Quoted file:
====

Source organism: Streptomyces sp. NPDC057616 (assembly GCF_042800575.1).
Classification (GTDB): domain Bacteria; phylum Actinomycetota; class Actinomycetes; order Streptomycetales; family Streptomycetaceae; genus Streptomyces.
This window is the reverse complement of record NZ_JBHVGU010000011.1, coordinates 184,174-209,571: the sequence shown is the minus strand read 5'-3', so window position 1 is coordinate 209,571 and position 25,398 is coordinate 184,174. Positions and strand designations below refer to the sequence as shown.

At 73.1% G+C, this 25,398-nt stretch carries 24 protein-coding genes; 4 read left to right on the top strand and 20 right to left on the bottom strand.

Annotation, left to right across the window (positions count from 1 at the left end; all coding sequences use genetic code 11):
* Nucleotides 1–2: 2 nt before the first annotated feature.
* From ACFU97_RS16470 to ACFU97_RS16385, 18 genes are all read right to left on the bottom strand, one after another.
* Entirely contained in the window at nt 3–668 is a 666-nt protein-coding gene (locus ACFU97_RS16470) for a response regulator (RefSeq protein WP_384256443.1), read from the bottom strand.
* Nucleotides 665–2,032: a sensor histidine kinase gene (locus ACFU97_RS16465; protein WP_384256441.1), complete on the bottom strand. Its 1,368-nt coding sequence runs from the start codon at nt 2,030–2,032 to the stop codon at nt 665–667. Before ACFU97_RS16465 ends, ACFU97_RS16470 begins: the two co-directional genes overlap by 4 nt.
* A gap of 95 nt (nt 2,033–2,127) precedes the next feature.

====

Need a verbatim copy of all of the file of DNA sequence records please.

Source organism: Streptomyces sp. NPDC057616 (assembly GCF_042800575.1).
Classification (GTDB): domain Bacteria; phylum Actinomycetota; class Actinomycetes; order Streptomycetales; family Streptomycetaceae; genus Streptomyces.
This window is the reverse complement of record NZ_JBHVGU010000011.1, coordinates 184,174-209,571: the sequence shown is the minus strand read 5'-3', so window position 1 is coordinate 209,571 and position 25,398 is coordinate 184,174. Positions and strand designations below refer to the sequence as shown.

At 73.1% G+C, this 25,398-nt stretch carries 24 protein-coding genes; 4 read left to right on the top strand and 20 right to left on the bottom strand.

Annotation, left to right across the window (positions count from 1 at the left end; all coding sequences use genetic code 11):
* Nucleotides 1–2: 2 nt before the first annotated feature.
* From ACFU97_RS16470 to ACFU97_RS16385, 18 genes are all read right to left on the bottom strand, one after another.
* Entirely contained in the window at nt 3–668 is a 666-nt protein-coding gene (locus ACFU97_RS16470) for a response regulator (RefSeq protein WP_384256443.1), read from the bottom strand.
* Nucleotides 665–2,032: a sensor histidine kinase gene (locus ACFU97_RS16465; protein WP_384256441.1), complete on the bottom strand. Its 1,368-nt coding sequence runs from the start codon at nt 2,030–2,032 to the stop codon at nt 665–667. Before ACFU97_RS16465 ends, ACFU97_RS16470 begins: the two co-directional genes overlap by 4 nt.
* A gap of 95 nt (nt 2,033–2,127) precedes the next feature.